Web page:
Embracing Chaos (Or: Bringing Your Baby to Writing Group)

Nothing prepared me for the amount of isolation I felt after giving birth. I was astounded by how desperate I was to return to my old routines. For me, that meant gaming and writing group. A week in, I was ready to leap back in, but it wasn’t like I could leave the baby behind—he still wouldn’t (and would never) take a bottle, for one thing.

And this is where it became important that my friends are fucking amazing people. My gaming group played in our living room and passed the baby around lap to lap. My writing group conducted a critique of a short story (this one), hollering a nuanced analysis of the underlying themes over a screaming baby as I rocked him desperately.

As a new mom, overwhelmed by love and fear, feeling my identity shifting and crashing like tectonic plates to create a whole new, chaotic landscape I couldn’t begin to map, I needed to write. I needed to remain part of my community. I needed to know that motherhood was not shutting the door on the most important parts of who I was, or cutting off the relationships and people I valued most.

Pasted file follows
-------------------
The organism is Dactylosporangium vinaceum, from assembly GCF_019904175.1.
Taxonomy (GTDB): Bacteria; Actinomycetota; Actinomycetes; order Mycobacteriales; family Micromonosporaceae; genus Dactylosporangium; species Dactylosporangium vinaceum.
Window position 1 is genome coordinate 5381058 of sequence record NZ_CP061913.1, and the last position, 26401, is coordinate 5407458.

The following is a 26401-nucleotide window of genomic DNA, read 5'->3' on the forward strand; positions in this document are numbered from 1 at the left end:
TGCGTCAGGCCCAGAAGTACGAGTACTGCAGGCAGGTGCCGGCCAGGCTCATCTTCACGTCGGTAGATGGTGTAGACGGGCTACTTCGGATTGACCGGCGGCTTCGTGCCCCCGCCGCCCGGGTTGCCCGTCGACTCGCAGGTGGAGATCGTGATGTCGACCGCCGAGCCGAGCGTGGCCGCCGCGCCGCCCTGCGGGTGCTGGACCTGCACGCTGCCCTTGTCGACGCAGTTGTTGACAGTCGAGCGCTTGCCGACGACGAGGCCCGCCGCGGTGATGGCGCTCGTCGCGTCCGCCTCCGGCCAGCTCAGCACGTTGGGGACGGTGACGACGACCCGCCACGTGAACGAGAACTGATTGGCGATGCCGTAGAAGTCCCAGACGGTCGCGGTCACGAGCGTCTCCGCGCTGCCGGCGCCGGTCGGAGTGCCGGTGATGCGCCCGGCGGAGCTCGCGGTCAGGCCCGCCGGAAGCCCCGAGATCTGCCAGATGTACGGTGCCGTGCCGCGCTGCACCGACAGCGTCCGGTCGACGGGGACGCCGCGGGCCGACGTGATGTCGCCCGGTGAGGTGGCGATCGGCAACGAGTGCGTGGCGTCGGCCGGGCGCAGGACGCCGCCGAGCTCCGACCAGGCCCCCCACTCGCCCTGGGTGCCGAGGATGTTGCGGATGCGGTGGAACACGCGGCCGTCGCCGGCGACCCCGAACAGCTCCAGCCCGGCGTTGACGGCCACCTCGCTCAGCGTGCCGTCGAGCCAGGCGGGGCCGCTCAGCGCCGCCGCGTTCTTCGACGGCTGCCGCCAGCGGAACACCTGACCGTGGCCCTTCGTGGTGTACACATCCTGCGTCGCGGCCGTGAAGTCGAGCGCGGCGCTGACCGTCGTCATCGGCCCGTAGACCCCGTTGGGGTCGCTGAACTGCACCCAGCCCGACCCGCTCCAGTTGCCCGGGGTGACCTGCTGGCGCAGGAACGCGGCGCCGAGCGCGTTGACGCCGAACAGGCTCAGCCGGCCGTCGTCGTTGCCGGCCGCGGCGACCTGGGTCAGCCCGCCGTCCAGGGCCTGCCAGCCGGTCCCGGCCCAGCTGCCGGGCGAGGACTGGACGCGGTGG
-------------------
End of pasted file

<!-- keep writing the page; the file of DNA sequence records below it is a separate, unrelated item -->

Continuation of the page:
The baby disrupted meetings. He bogged down games. He distracted everyone. But I had a community of people who prioritized supporting each other, even when it made things less than ideal and efficient for a little while. I could trust my writing group to let me lean on them during a period of intense upheaval, and they trusted that I would get my own feet under me when I could. It was disruptive. It was an imposition. It was temporary, and for me, it was a matter of survival.

A few months ago, my parents hosted a house concert to celebrate my brother’s wedding. The musicians’ childcare fell through, so we hired someone to watch both babies upstairs. Neither child cooperated. And so much of the concert was conducted hours after bedtime, with a baby on “stage” in Mom or Dad’s arms and another grooving in the front row, shoulders waggling to the music.

Life is imperfect, and babies want to get into the midst of things. Sometimes the solution is to stop thinking in different spheres of life and work and creativity, and let them all get messy together.

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